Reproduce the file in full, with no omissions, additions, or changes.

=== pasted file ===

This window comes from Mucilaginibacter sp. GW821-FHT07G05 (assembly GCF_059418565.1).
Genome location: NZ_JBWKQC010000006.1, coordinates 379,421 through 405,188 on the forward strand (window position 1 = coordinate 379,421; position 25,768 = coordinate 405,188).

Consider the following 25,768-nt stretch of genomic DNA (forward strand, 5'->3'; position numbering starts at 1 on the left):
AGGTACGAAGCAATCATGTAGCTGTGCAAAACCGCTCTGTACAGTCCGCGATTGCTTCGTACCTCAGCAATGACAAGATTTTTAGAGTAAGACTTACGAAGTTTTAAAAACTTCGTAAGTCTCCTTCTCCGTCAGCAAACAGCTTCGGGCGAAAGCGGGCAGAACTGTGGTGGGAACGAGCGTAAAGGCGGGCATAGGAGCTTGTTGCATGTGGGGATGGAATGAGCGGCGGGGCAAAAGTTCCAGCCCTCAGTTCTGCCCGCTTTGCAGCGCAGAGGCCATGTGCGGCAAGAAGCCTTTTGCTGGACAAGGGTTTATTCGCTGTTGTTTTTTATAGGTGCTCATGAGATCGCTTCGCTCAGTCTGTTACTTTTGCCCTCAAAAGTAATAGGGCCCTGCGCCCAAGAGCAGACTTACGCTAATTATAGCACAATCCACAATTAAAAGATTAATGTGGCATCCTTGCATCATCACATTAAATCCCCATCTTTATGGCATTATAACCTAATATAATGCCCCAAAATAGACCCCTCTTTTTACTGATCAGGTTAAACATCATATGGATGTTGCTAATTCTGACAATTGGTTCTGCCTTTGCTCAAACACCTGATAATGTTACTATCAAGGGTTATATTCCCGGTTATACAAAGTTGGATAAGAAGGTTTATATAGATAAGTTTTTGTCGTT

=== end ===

This window comes from Mucilaginibacter sp. GW821-FHT07G05 (assembly GCF_059418565.1).
Genome location: NZ_JBWKQC010000006.1, coordinates 379,421 through 405,188 on the forward strand (window position 1 = coordinate 379,421; position 25,768 = coordinate 405,188).

Consider the following 25,768-nt stretch of genomic DNA (forward strand, 5'->3'; position numbering starts at 1 on the left):
AGGTACGAAGCAATCATGTAGCTGTGCAAAACCGCTCTGTACAGTCCGCGATTGCTTCGTACCTCAGCAATGACAAGATTTTTAGAGTAAGACTTACGAAGTTTTAAAAACTTCGTAAGTCTCCTTCTCCGTCAGCAAACAGCTTCGGGCGAAAGCGGGCAGAACTGTGGTGGGAACGAGCGTAAAGGCGGGCATAGGAGCTTGTTGCATGTGGGGATGGAATGAGCGGCGGGGCAAAAGTTCCAGCCCTCAGTTCTGCCCGCTTTGCAGCGCAGAGGCCATGTGCGGCAAGAAGCCTTTTGCTGGACAAGGGTTTATTCGCTGTTGTTTTTTATAGGTGCTCATGAGATCGCTTCGCTCAGTCTGTTACTTTTGCCCTCAAAAGTAATAGGGCCCTGCGCCCAAGAGCAGACTTACGCTAATTATAGCACAATCCACAATTAAAAGATTAATGTGGCATCCTTGCATCATCACATTAAATCCCCATCTTTATGGCATTATAACCTAATATAATGCCCCAAAATAGACCCCTCTTTTTACTGATCAGGTTAAACATCATATGGATGTTGCTAATTCTGACAATTGGTTCTGCCTTTGCTCAAACACCTGATAATGTTACTATCAAGGGTTATATTCCCGGTTATACAAAGTTGGATAAGAAGGTTTATATAGATAAGTTTTTGTCGTT